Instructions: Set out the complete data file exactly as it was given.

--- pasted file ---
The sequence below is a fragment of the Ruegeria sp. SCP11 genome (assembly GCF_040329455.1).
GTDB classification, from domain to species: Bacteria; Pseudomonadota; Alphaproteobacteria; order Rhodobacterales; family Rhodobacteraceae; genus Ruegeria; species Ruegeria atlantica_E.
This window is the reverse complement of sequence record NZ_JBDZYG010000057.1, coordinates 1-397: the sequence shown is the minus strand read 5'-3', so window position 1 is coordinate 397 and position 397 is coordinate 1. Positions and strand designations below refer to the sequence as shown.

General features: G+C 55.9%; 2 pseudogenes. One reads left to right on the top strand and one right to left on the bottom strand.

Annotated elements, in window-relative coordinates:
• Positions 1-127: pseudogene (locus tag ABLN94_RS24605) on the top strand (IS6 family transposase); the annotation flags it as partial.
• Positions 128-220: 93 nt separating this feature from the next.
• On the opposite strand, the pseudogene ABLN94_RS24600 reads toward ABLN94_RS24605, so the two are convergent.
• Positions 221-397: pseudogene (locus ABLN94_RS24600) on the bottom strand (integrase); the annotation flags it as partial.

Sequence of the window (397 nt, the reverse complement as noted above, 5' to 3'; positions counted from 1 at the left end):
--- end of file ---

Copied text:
The sequence below is a fragment of the Ruegeria sp. SCP11 genome (assembly GCF_040329455.1).
GTDB classification, from domain to species: Bacteria; Pseudomonadota; Alphaproteobacteria; order Rhodobacterales; family Rhodobacteraceae; genus Ruegeria; species Ruegeria atlantica_E.
This window is the reverse complement of sequence record NZ_JBDZYG010000057.1, coordinates 1-397: the sequence shown is the minus strand read 5'-3', so window position 1 is coordinate 397 and position 397 is coordinate 1. Positions and strand designations below refer to the sequence as shown.

General features: G+C 55.9%; 2 pseudogenes. One reads left to right on the top strand and one right to left on the bottom strand.

Annotated elements, in window-relative coordinates:
• Positions 1-127: pseudogene (locus tag ABLN94_RS24605) on the top strand (IS6 family transposase); the annotation flags it as partial.
• Positions 128-220: 93 nt separating this feature from the next.
• On the opposite strand, the pseudogene ABLN94_RS24600 reads toward ABLN94_RS24605, so the two are convergent.
• Positions 221-397: pseudogene (locus ABLN94_RS24600) on the bottom strand (integrase); the annotation flags it as partial.

Sequence of the window (397 nt, the reverse complement as noted above, 5' to 3'; positions counted from 1 at the left end):